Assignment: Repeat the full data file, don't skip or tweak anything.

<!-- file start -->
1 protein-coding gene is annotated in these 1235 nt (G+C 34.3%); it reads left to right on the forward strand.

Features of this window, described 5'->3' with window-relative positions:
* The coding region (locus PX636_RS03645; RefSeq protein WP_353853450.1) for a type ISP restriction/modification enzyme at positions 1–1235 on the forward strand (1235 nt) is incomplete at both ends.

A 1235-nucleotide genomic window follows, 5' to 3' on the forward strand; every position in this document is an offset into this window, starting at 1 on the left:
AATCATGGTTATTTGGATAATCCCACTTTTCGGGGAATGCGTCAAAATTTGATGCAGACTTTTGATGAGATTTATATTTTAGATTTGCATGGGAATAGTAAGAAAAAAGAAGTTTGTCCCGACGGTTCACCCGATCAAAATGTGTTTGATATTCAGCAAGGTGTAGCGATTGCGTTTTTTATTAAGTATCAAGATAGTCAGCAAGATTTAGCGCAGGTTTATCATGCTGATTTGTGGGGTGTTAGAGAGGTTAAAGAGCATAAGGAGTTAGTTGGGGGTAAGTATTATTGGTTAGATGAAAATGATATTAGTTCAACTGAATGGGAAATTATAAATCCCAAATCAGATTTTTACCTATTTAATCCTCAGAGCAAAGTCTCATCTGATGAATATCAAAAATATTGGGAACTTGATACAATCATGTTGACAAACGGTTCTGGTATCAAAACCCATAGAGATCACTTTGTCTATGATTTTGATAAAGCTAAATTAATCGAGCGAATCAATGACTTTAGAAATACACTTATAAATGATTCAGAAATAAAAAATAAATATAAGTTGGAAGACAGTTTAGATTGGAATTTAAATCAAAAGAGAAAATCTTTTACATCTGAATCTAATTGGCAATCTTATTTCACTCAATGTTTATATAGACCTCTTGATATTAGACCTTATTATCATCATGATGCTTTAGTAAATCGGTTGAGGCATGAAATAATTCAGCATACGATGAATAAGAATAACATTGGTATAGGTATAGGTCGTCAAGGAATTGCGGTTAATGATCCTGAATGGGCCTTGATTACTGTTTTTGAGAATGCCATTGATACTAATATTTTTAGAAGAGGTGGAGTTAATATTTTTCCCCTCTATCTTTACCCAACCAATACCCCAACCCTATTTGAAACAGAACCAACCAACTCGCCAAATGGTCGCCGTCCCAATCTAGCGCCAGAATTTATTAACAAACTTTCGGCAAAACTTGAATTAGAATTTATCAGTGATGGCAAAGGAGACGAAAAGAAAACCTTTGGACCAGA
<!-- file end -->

1 protein-coding gene is annotated in these 1235 nt (G+C 34.3%); it reads left to right on the forward strand.

Features of this window, described 5'->3' with window-relative positions:
* The coding region (locus PX636_RS03645; RefSeq protein WP_353853450.1) for a type ISP restriction/modification enzyme at positions 1–1235 on the forward strand (1235 nt) is incomplete at both ends.

A 1235-nucleotide genomic window follows, 5' to 3' on the forward strand; every position in this document is an offset into this window, starting at 1 on the left:
AATCATGGTTATTTGGATAATCCCACTTTTCGGGGAATGCGTCAAAATTTGATGCAGACTTTTGATGAGATTTATATTTTAGATTTGCATGGGAATAGTAAGAAAAAAGAAGTTTGTCCCGACGGTTCACCCGATCAAAATGTGTTTGATATTCAGCAAGGTGTAGCGATTGCGTTTTTTATTAAGTATCAAGATAGTCAGCAAGATTTAGCGCAGGTTTATCATGCTGATTTGTGGGGTGTTAGAGAGGTTAAAGAGCATAAGGAGTTAGTTGGGGGTAAGTATTATTGGTTAGATGAAAATGATATTAGTTCAACTGAATGGGAAATTATAAATCCCAAATCAGATTTTTACCTATTTAATCCTCAGAGCAAAGTCTCATCTGATGAATATCAAAAATATTGGGAACTTGATACAATCATGTTGACAAACGGTTCTGGTATCAAAACCCATAGAGATCACTTTGTCTATGATTTTGATAAAGCTAAATTAATCGAGCGAATCAATGACTTTAGAAATACACTTATAAATGATTCAGAAATAAAAAATAAATATAAGTTGGAAGACAGTTTAGATTGGAATTTAAATCAAAAGAGAAAATCTTTTACATCTGAATCTAATTGGCAATCTTATTTCACTCAATGTTTATATAGACCTCTTGATATTAGACCTTATTATCATCATGATGCTTTAGTAAATCGGTTGAGGCATGAAATAATTCAGCATACGATGAATAAGAATAACATTGGTATAGGTATAGGTCGTCAAGGAATTGCGGTTAATGATCCTGAATGGGCCTTGATTACTGTTTTTGAGAATGCCATTGATACTAATATTTTTAGAAGAGGTGGAGTTAATATTTTTCCCCTCTATCTTTACCCAACCAATACCCCAACCCTATTTGAAACAGAACCAACCAACTCGCCAAATGGTCGCCGTCCCAATCTAGCGCCAGAATTTATTAACAAACTTTCGGCAAAACTTGAATTAGAATTTATCAGTGATGGCAAAGGAGACGAAAAGAAAACCTTTGGACCAGA